I think there is no one-size-fits-all answer to this question.
I’m constantly thinking of my impacts on wild ecosystems and changing my behavior accordingly. I’ve seen a lot of examples of harm caused by casual “amateur naturalist” behavior, such as:
Birders who seek out rare birds, crowds of people showing up in wild habitats day after day
Seeds of invasive plants hitching rides on people’s clothing, such as garlic mustard or Japanese stiltgrass seeds seeds sticking to the bottom of people’s shoes, or burdock sticking to my shoes or pants.
Soil compaction and/or erosion caused by overly-tread areas.
On the other hand, casual behavior can have unintentional beneficial effects:
People being in an area that is overbrowsed by deer, rabbits, or other animals can deter deer from being in that area, allowing the plants to regenerate.
Native plants can just as easily hitch a ride on people’s clothing.
When we scare animals away, we help keep them on their toes and give them practice evading other animals, which they may use to evade more dangerous predators in the future.
More awareness of an area can help people later to make personal decisions and/or influence broader-scale organizational or political decisions that lead to conservation. By the mere act of inviting someone to go on a walk in nature with us, we might be unknowingly influencing their future behavior in a way that will promote conservation.
I like to adjust my behavior, as I learn more, to minimize negative impacts and maximize positive ones. I avoid playing bird calls on my phone, listening only in headphones if I want to check something in the field, and never playing a call out loud to elicit a response from another bird. I check what seeds are stuck to my clothes, discard invasive seeds in unsuitable habitat or a trash can, and throw the native ones into good habitat. I often distribute seed casually too, bringing a baggy with me and gathering seeds that would fall on a path or parking lot, and dumping them into better habitat, perhaps a short distance away. I talk to people I know about conservation issues, and share material about them online and engage in discussions. I discourage people from touching frogs or lizards. I offer friends native plants to grow, and I write to politicians to urge them to support policies that I think will protect nature.
I try to prioritize and use common sense. I don’t fret over disturbing common insects and I might actually delight in disturbing overpopulated animals, even if native. If I see something unusual, I am much more likely to want to leave it undisturbed and keep my distance. I avoid digging up anything from a truly wild area, but if I see an unusual native plant coming up in the middle of a lawn or flower bed where it’s gonna get mowed or sprayed with herbicide, I might transplant it to my garden so I can use it for seed stock to redistribute to nature. (I’ve gotten permission from numerous property owners in my area to do this; they get occasional free weeding of their beds and I get free wild native plants!) And when I collect plant seeds during warm weather, inevitably a few beetles, bugs, or spiders end up in the bag. I’ll open it up and let them climb out, but I won’t obsess if a few of them get killed or displaced in the process.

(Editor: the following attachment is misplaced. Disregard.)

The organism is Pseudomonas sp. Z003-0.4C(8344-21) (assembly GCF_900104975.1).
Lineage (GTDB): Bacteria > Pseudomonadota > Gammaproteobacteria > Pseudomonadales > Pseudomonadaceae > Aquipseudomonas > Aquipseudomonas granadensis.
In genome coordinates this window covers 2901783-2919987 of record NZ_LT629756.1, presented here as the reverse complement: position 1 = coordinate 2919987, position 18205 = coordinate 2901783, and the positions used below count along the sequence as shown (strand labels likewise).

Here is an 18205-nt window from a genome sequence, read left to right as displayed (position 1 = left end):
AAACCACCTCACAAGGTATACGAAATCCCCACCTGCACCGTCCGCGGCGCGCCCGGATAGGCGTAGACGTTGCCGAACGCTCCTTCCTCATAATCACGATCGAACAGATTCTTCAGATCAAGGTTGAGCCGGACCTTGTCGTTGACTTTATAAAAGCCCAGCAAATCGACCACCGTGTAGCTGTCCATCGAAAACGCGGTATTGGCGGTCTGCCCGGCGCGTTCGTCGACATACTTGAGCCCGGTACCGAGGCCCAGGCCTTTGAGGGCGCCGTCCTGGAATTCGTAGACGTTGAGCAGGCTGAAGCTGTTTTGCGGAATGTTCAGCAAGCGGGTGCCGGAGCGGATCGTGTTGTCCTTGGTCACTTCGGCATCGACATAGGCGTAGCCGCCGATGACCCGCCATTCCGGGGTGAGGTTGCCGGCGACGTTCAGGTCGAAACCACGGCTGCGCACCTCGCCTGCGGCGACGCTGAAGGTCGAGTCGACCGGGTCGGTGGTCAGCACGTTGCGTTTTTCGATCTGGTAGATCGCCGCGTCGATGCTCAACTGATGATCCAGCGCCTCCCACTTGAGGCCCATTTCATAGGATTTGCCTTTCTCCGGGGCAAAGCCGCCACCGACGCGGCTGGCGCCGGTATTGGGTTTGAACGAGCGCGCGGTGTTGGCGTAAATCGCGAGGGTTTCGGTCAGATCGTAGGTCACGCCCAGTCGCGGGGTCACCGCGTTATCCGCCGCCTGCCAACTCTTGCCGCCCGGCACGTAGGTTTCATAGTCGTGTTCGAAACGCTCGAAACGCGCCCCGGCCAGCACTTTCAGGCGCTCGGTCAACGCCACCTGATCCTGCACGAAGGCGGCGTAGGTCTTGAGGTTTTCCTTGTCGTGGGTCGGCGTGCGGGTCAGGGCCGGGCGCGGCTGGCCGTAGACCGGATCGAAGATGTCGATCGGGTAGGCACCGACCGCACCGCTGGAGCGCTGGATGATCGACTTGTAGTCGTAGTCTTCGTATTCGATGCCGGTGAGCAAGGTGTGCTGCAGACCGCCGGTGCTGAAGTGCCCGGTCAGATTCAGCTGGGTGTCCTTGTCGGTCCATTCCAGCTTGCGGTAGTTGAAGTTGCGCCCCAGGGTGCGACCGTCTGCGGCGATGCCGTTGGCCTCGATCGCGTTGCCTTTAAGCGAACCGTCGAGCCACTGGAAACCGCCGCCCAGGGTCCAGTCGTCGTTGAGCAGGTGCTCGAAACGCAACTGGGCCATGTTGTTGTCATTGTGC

Too often I see people saying things along the lines of “Well, I can’t criticize governments or corporations or have any opinion on climate change, because I take long showers / don’t always turn my lights off / drive a car etc…” This is an attitude that of course absolutely delights those people who are truly destroying nature, because we’re feeling bad about ourselves instead of getting angry at them. Which is why they do everything they can to encourage this attitude and dismiss us as hypocrites when we call for nature protection.
The reality is that our individual integrity does have an impact on the power of our voice and our calls for systemic change. Even if one believes it is irrational to oppose minor habitat destruction because corporate habitat destruction is on a much larger scale, it’s still important both to our own psyche, the individual plants and animals we encounter, and the power of our personal witness that we do the best job we can. I think the psychology and ethics of this often get missed - if we’re peeling bark off trees or tearing apart logs for nothing more than to punch in another observation, that action doesn’t just impact “a few” organisms that were living there, it also impacts us.
Look at the politicians who have been seen eating out or going on vacations at the same time they were telling their constituents not to. Will their acts cause more Covid deaths? Not directly, most likely, but in terms of undercutting their own message it’s a huge impediment.
Is there a more prominent example of citizen science or amateur naturalists than the iNat community? If we’re the most public example, then let’s get our own house in order.
In untouched forest the bolded might be more or less true. I believe in modern forests where old growth is extremely rare and the vast majority of mature trees are killed via either logging or fire, appropriate bark is likely to be at a critical shortage and is a limiting favor most of the time. Other bark is likely to be being used already, so removing habitat doesn’t just cause organisms to shift, it lowers the total capacity of the habitat. This is especially true for small organisms whose home range and dispersal capacity may encompass a very small area.
In fact, it would not be unreasonable to suggest that in some cases, it would be less destructive to just kill a few salamanders than it is to peel the bark, because the remaining salamanders can reproduce to refill the available habitat much more readily than the trees can age to recreate the appropriate bark.